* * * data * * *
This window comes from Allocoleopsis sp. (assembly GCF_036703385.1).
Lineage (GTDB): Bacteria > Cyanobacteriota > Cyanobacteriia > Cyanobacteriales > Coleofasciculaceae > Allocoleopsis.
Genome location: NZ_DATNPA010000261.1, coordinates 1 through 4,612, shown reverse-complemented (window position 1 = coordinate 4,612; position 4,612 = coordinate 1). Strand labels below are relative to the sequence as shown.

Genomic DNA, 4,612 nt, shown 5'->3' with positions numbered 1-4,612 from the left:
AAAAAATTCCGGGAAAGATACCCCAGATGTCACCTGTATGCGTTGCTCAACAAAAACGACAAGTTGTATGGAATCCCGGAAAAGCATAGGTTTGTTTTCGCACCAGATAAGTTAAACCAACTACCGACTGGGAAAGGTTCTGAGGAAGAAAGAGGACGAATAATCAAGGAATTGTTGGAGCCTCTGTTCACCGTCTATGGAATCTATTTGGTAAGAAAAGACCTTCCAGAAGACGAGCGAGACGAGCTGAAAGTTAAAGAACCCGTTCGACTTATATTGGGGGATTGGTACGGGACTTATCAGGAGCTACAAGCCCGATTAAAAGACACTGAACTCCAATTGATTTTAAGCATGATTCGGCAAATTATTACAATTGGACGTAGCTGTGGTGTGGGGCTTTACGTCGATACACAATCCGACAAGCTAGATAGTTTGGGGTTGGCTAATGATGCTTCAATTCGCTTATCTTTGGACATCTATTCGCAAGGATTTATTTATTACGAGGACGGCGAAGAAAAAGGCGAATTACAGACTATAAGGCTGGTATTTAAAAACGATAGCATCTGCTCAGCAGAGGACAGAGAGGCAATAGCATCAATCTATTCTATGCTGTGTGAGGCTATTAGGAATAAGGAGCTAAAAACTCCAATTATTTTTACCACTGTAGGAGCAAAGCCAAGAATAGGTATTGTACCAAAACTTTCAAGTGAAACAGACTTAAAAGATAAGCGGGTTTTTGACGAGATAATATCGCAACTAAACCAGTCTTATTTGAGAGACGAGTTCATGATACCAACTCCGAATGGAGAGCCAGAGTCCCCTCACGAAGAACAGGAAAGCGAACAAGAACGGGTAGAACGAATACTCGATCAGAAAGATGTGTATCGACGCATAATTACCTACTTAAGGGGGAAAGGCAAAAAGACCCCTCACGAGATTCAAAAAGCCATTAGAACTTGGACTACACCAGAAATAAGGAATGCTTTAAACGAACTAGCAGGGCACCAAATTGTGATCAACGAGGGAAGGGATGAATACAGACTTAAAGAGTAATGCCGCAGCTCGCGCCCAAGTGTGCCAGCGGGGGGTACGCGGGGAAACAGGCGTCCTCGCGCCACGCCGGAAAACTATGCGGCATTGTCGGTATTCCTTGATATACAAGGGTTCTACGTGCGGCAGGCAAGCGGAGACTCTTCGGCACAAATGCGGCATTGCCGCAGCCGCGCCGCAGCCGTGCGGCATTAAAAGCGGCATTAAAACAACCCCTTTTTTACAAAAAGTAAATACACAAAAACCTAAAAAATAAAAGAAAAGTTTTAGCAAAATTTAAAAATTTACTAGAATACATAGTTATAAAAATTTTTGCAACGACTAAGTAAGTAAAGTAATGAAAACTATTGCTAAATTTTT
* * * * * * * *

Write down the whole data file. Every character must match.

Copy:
This window comes from Allocoleopsis sp. (assembly GCF_036703385.1).
Lineage (GTDB): Bacteria > Cyanobacteriota > Cyanobacteriia > Cyanobacteriales > Coleofasciculaceae > Allocoleopsis.
Genome location: NZ_DATNPA010000261.1, coordinates 1 through 4,612, shown reverse-complemented (window position 1 = coordinate 4,612; position 4,612 = coordinate 1). Strand labels below are relative to the sequence as shown.

Genomic DNA, 4,612 nt, shown 5'->3' with positions numbered 1-4,612 from the left:
AAAAAATTCCGGGAAAGATACCCCAGATGTCACCTGTATGCGTTGCTCAACAAAAACGACAAGTTGTATGGAATCCCGGAAAAGCATAGGTTTGTTTTCGCACCAGATAAGTTAAACCAACTACCGACTGGGAAAGGTTCTGAGGAAGAAAGAGGACGAATAATCAAGGAATTGTTGGAGCCTCTGTTCACCGTCTATGGAATCTATTTGGTAAGAAAAGACCTTCCAGAAGACGAGCGAGACGAGCTGAAAGTTAAAGAACCCGTTCGACTTATATTGGGGGATTGGTACGGGACTTATCAGGAGCTACAAGCCCGATTAAAAGACACTGAACTCCAATTGATTTTAAGCATGATTCGGCAAATTATTACAATTGGACGTAGCTGTGGTGTGGGGCTTTACGTCGATACACAATCCGACAAGCTAGATAGTTTGGGGTTGGCTAATGATGCTTCAATTCGCTTATCTTTGGACATCTATTCGCAAGGATTTATTTATTACGAGGACGGCGAAGAAAAAGGCGAATTACAGACTATAAGGCTGGTATTTAAAAACGATAGCATCTGCTCAGCAGAGGACAGAGAGGCAATAGCATCAATCTATTCTATGCTGTGTGAGGCTATTAGGAATAAGGAGCTAAAAACTCCAATTATTTTTACCACTGTAGGAGCAAAGCCAAGAATAGGTATTGTACCAAAACTTTCAAGTGAAACAGACTTAAAAGATAAGCGGGTTTTTGACGAGATAATATCGCAACTAAACCAGTCTTATTTGAGAGACGAGTTCATGATACCAACTCCGAATGGAGAGCCAGAGTCCCCTCACGAAGAACAGGAAAGCGAACAAGAACGGGTAGAACGAATACTCGATCAGAAAGATGTGTATCGACGCATAATTACCTACTTAAGGGGGAAAGGCAAAAAGACCCCTCACGAGATTCAAAAAGCCATTAGAACTTGGACTACACCAGAAATAAGGAATGCTTTAAACGAACTAGCAGGGCACCAAATTGTGATCAACGAGGGAAGGGATGAATACAGACTTAAAGAGTAATGCCGCAGCTCGCGCCCAAGTGTGCCAGCGGGGGGTACGCGGGGAAACAGGCGTCCTCGCGCCACGCCGGAAAACTATGCGGCATTGTCGGTATTCCTTGATATACAAGGGTTCTACGTGCGGCAGGCAAGCGGAGACTCTTCGGCACAAATGCGGCATTGCCGCAGCCGCGCCGCAGCCGTGCGGCATTAAAAGCGGCATTAAAACAACCCCTTTTTTACAAAAAGTAAATACACAAAAACCTAAAAAATAAAAGAAAAGTTTTAGCAAAATTTAAAAATTTACTAGAATACATAGTTATAAAAATTTTTGCAACGACTAAGTAAGTAAAGTAATGAAAACTATTGCTAAATTTTT